“I was shocked that my employer punished me for privately telling a coworker, ‘I will pray for you,’” Toni stated in a press release. “I am afraid that I will lose my job if someone hears me privately discussing my faith with a coworker.” 

First Liberty Institute Legal Action

Toni retained the assistance of First Liberty Institute, and on May 16, 2017, First Liberty and the elite Maine law firm Eaton Peabody filed a complaint on Toni’s behalf with the U.S. Equal Employment Opportunity Commission (EEOC).

The complaint argued that the school’s actions showed hostility toward Toni’s expression of faith and constituted “unlawful viewpoint discrimination” banned by the First Amendment of the U.S. Constitution. It also stated that under Title VII of the Civil Rights Act of 1964, school districts like the Augusta School Department are required to accommodate the religious beliefs of its employees.

“No one should be threatened with losing their job for privately telling a coworker, ‘I will pray for you,’” Jeremy Dys, Deputy General Counsel at First Liberty Institute, stated. “School employees are not required to hide their faith from each other while on campus.”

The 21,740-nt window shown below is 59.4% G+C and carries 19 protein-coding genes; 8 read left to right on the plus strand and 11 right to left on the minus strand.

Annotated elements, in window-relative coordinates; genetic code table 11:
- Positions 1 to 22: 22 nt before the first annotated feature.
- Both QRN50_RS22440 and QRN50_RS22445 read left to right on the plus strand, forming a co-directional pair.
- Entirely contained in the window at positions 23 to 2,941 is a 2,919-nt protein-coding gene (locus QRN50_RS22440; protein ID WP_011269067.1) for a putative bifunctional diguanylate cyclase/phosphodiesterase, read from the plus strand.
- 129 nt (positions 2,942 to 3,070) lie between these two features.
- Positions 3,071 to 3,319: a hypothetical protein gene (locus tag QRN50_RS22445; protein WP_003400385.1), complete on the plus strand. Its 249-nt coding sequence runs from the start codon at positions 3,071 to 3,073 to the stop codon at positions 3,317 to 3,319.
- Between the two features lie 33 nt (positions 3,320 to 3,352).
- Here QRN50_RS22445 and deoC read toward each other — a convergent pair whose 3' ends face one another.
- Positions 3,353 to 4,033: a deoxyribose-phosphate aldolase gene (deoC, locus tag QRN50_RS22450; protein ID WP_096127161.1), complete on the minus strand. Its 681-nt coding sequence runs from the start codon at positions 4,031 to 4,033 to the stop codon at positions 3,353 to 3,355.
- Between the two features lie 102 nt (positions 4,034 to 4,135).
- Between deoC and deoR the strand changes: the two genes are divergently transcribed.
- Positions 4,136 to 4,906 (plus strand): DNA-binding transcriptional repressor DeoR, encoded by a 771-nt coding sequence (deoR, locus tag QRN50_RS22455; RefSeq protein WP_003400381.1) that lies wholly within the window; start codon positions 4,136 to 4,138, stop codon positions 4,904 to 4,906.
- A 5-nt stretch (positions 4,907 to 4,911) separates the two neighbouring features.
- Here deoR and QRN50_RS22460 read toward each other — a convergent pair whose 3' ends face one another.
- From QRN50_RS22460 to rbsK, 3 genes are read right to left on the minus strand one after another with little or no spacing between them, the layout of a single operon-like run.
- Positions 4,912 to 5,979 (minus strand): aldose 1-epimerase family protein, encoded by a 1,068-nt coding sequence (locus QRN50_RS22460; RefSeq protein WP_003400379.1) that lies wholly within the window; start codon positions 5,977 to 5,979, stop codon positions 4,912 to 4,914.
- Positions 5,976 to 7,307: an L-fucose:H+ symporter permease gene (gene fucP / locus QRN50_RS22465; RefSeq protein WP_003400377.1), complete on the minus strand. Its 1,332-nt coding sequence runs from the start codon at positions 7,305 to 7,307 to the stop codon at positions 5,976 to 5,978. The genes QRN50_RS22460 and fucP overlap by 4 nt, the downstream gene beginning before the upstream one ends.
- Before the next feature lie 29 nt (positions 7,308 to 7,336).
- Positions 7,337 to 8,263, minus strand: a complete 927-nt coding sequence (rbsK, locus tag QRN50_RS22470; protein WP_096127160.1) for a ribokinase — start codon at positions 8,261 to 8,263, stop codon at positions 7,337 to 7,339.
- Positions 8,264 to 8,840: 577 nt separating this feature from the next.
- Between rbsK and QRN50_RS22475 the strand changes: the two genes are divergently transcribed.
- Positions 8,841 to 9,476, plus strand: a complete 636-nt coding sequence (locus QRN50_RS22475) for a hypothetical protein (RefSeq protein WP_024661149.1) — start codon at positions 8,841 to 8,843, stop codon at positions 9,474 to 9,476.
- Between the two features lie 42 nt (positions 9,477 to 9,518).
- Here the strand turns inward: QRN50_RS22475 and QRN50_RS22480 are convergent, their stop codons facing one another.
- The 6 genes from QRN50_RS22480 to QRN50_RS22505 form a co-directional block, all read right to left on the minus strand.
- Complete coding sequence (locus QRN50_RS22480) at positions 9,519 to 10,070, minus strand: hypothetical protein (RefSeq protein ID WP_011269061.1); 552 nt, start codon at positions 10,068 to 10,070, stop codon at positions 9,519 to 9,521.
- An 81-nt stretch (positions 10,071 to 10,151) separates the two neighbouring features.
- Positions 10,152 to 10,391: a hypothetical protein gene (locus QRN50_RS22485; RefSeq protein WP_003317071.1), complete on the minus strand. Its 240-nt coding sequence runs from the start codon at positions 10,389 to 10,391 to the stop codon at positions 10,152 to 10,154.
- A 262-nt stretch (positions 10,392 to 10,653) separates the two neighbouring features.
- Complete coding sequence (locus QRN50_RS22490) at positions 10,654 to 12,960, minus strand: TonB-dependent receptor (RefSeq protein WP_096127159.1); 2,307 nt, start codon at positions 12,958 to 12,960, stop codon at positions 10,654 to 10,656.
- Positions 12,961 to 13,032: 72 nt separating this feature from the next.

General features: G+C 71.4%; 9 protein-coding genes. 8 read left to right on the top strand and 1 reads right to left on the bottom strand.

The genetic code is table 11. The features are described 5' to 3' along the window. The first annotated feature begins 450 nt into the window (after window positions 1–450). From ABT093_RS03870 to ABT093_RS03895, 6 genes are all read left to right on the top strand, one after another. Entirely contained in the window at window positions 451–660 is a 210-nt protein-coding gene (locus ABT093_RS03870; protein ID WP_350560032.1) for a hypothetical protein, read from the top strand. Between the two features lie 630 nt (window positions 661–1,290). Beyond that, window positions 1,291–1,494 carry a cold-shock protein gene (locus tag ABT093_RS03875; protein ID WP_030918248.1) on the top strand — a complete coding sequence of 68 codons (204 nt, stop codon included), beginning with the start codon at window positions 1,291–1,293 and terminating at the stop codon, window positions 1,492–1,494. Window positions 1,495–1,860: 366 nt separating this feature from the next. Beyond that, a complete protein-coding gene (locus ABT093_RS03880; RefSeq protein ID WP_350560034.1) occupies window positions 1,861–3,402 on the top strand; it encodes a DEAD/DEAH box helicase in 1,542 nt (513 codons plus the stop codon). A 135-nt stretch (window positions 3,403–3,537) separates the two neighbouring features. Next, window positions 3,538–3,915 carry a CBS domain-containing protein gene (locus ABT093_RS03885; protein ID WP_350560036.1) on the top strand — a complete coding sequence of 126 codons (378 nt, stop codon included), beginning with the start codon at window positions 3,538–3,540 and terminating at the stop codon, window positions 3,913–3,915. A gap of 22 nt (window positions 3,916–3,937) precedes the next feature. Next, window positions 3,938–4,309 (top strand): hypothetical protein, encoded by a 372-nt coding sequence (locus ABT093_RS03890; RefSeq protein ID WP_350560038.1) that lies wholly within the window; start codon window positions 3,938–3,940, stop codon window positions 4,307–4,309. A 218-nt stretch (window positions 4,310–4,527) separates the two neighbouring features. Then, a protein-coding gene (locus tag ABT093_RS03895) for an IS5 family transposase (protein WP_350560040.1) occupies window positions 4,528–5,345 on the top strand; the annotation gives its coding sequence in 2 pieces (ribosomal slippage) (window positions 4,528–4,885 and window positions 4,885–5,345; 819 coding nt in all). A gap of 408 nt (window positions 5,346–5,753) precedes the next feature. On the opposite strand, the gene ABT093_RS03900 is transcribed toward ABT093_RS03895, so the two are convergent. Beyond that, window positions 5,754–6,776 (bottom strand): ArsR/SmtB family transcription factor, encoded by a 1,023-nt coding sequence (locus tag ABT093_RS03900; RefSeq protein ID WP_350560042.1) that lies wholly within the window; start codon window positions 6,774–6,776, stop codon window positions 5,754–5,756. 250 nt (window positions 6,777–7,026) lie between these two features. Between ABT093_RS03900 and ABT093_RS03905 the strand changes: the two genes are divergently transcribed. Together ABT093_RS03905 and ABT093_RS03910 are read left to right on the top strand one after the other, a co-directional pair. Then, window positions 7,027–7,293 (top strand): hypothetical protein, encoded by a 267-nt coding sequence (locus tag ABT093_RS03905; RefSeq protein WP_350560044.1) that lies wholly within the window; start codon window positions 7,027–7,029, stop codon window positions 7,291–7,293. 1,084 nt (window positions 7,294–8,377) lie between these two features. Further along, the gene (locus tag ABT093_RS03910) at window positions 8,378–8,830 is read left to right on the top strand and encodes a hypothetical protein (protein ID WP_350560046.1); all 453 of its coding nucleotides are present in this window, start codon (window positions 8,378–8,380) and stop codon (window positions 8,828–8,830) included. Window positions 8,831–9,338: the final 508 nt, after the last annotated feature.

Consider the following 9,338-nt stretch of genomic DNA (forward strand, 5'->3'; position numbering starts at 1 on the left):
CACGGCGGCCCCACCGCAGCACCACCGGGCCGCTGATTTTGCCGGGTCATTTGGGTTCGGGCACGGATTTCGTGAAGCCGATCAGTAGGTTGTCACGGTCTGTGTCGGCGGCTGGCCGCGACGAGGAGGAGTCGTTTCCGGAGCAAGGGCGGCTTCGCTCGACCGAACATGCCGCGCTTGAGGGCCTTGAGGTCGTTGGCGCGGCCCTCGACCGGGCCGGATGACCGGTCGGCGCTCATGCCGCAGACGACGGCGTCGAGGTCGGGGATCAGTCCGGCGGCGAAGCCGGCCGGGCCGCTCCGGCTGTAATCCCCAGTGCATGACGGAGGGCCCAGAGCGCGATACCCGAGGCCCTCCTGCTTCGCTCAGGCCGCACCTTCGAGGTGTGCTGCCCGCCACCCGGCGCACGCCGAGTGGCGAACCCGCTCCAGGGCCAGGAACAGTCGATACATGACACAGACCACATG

School District Acknowledges Its Employees’ First Amendment Rights

In November 2017, less than six months after First Liberty and Eaton Peabody filed Toni’s EEOC complaint, the school district sent Toni an updated coaching memorandum. The school district withdrew any threats of disciplinary action against Toni and acknowledged the First Amendment rights of all school employees, including Toni, “to express religious beliefs or use faith-based language at school.” Further, the updated coaching memorandum said comments such as “God Bless You” or “I am praying for you” are permissible when made to co-workers outside of the hearing of students.

“I love my job helping special needs students succeed, and I am glad that I don’t have to sacrifice my First Amendment rights in order to be here,” Toni Richardson says. “I hope my colleagues, and school employees across the country, will remember that the First Amendment still protects our private conversations at work.”

 

Press Release
For Immediate Release: November 10, 2017
Contact: Lacey McNiel, media@firstliberty.org
Direct: 972-941-4453

(Watch a video of Toni’s Story here. Credit: FirstLiberty.org/Richardson)

 

Victory for Special Education Employee Reprimanded for Telling Coworker, “I will pray for you”

School district acknowledges First Amendment rights of its employees